Petra Stavast (* 1977 in Tiel, Netherlands). She commenced the photographic project “Ramya” in 2002, when the photographer moved into Ramya’s house and used the camera as a means of communication. Stavast resumed and completed the long-term project after Rayma’s death (2012) in 2014, when Ramya’s private archive took Stavast to the remains of a former commune set by followers of the Bhagwan (Osho) in the no-man’s-land of Oregon, USA. This and many other stories together constitute Stavast’s biography of Ramya: a record of an unusual life.
Interview with Petra Stavast
The topic of the festival is “Innere Sicherheit – The State I Am In – which includes political aspects of “Homeland Security” but also very personal, private aspects. How do you relate to these issues? How do you understand your work in this context?
In the way I approach it, the theme and the project have several connections. For one, the rise and fall of the Rajneeshpuram commune (1981 - 1985, Oregon, USA) and that of the ‘Bhagwan (Osho) imperium’ in general coped with both threats from outside and inside. Eventually, those that were developed from within were the ones that determined the downfall. On an abstract level, same goes for Ramya, where threat equals temptation and weakness and she too was in a constant struggle with her inner self.
Do you think it is possible to escape from society or social relations?
Well, any relation with any person for me relates to that so how would it be possible? I guess by cutting any contact with any other human being. For sure that is possible, on a practical level I mean but then, secondly, forgetting or at least not being bothered by any thought on any prior or future relationships (which I think, in order to reach full social escape, is a necessity too), I doubt it.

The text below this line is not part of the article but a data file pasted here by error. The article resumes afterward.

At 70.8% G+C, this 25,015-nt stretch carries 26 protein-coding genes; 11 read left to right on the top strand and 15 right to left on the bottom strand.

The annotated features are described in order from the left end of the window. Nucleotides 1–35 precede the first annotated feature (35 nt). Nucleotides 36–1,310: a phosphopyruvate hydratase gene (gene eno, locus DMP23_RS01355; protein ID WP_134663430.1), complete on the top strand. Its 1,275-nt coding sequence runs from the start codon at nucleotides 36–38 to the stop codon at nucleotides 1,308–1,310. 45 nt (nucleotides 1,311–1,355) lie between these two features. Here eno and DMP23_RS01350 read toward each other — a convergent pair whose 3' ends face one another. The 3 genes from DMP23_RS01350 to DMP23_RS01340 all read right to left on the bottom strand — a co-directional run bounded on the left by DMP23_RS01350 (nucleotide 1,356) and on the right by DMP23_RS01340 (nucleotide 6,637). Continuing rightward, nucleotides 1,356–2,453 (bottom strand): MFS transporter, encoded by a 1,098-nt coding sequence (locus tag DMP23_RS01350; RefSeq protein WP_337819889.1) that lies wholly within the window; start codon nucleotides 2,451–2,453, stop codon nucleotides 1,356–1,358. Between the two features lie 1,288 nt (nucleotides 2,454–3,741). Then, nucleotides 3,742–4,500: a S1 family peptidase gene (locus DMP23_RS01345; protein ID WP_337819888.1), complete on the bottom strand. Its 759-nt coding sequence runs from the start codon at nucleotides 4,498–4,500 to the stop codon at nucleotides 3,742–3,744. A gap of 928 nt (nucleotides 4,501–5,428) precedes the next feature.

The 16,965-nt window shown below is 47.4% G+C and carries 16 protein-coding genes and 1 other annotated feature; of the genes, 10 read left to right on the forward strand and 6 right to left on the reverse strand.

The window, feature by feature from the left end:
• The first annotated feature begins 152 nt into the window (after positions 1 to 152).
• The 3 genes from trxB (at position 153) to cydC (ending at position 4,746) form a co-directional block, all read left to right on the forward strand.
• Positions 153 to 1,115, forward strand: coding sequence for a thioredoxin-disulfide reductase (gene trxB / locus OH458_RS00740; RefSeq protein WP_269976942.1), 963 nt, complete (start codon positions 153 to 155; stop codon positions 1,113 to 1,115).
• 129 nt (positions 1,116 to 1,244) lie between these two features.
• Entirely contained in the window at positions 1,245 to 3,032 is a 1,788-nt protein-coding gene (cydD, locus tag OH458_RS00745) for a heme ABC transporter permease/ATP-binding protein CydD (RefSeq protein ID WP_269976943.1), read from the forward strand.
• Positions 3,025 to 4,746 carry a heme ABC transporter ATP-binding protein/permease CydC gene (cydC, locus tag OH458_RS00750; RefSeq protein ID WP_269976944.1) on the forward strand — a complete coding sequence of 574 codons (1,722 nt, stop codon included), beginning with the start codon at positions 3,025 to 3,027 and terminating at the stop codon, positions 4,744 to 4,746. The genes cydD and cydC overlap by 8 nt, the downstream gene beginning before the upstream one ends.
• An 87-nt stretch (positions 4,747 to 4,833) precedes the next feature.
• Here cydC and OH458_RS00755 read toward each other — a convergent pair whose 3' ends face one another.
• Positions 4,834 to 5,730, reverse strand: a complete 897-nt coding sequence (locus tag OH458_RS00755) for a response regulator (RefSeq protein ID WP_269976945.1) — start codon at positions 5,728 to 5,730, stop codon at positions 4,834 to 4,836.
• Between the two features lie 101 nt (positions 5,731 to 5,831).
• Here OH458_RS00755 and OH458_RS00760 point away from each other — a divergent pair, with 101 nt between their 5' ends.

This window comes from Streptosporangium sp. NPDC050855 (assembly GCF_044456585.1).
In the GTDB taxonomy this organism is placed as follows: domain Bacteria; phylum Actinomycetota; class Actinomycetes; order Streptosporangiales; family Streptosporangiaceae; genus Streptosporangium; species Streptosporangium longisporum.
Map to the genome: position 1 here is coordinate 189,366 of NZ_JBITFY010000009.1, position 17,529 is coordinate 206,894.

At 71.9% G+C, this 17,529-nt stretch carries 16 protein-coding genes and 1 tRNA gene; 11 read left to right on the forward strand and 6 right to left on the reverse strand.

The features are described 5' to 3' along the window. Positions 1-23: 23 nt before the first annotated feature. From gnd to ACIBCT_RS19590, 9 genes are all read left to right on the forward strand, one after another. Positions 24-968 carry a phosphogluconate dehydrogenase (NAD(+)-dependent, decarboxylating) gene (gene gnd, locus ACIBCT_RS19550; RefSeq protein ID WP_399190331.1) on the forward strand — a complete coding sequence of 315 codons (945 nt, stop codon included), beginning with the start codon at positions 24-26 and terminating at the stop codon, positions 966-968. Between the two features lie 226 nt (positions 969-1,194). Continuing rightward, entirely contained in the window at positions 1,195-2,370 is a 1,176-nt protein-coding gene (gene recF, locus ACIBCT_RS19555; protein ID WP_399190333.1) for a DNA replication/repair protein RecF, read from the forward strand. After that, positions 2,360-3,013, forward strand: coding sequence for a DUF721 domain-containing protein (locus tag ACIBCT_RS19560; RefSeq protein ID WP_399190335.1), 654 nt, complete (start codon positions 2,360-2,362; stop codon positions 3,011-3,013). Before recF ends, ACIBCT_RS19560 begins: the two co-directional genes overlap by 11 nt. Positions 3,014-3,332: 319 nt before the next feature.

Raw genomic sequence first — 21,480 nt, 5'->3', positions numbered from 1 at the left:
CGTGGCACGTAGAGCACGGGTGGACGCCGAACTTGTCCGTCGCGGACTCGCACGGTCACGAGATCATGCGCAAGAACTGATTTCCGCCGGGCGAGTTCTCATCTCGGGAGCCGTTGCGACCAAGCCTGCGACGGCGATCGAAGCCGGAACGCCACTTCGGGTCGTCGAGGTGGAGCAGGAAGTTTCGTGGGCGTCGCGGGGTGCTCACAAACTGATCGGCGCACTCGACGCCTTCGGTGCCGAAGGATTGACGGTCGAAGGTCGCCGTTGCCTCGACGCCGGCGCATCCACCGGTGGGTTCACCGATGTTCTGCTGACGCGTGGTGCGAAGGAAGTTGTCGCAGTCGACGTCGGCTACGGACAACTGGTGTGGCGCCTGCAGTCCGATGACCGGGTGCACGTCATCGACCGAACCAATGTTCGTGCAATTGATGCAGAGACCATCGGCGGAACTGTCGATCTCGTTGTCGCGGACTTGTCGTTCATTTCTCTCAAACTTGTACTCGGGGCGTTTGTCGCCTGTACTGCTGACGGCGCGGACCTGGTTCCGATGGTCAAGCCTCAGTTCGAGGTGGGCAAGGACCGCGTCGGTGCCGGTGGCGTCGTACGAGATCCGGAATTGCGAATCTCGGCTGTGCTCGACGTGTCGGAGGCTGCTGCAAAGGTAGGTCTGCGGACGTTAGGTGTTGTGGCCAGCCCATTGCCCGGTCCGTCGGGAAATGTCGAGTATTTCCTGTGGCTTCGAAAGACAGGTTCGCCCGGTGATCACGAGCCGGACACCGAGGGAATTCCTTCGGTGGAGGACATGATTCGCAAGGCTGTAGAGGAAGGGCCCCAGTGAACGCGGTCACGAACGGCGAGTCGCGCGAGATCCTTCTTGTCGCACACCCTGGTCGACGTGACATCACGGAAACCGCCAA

And how do you judge the role of autocratic leaders?
To judge the role of autocratic leaders in general is a question way too big for me, or at least to write something about it: history has proven mainly very bad things come out of it. The definition of the term (repression of opponents, self-enrichment of the leader, being the opposite of a democracy, leaders are seemingly chosen democratically but will soon condemn these values etc.) can be copied on Rajneeshpuram too. At least regarding to opponents’ stories. Because even after many decades, many events and following Bhagwan's dead, Sanyassins (followers of Bhagwan) all over the world worship their leader still and will state only good came out of it. In my work, I’ve tried to keep a neutral perspective by giving voice to people that represent both sides, all speaking from their very personal experiences. Given their stories, I feel I’m in no position to judge.
What was your artistic approach to “Ramya”?
Our relationship and my artistic approach are in concordance. In a way, the whole ‘project’ was there before I recognized it. Her personal archive and mine together is the project. Only thing I did artistically is to untangle the series of events and the material that derived from each event, developed story lines into what I consider to be my version of a biography of Ramya.
While gathering information and going through the material, I started thinking in separate ‘story-lines’, ‘chapters’. So a book as a document fits the material very well but some parts of the story where better to be told in other media. Contemporaneously, I’ve made an exhibition where video, original pieces and enlargements tell some parts of the story that aren’t in the book. In answer to the question, the process of untangling large amounts of complex material has my interest, finding a suited way/medium to bring across each part of the story at its best – my work mainly consists of attempts to do so.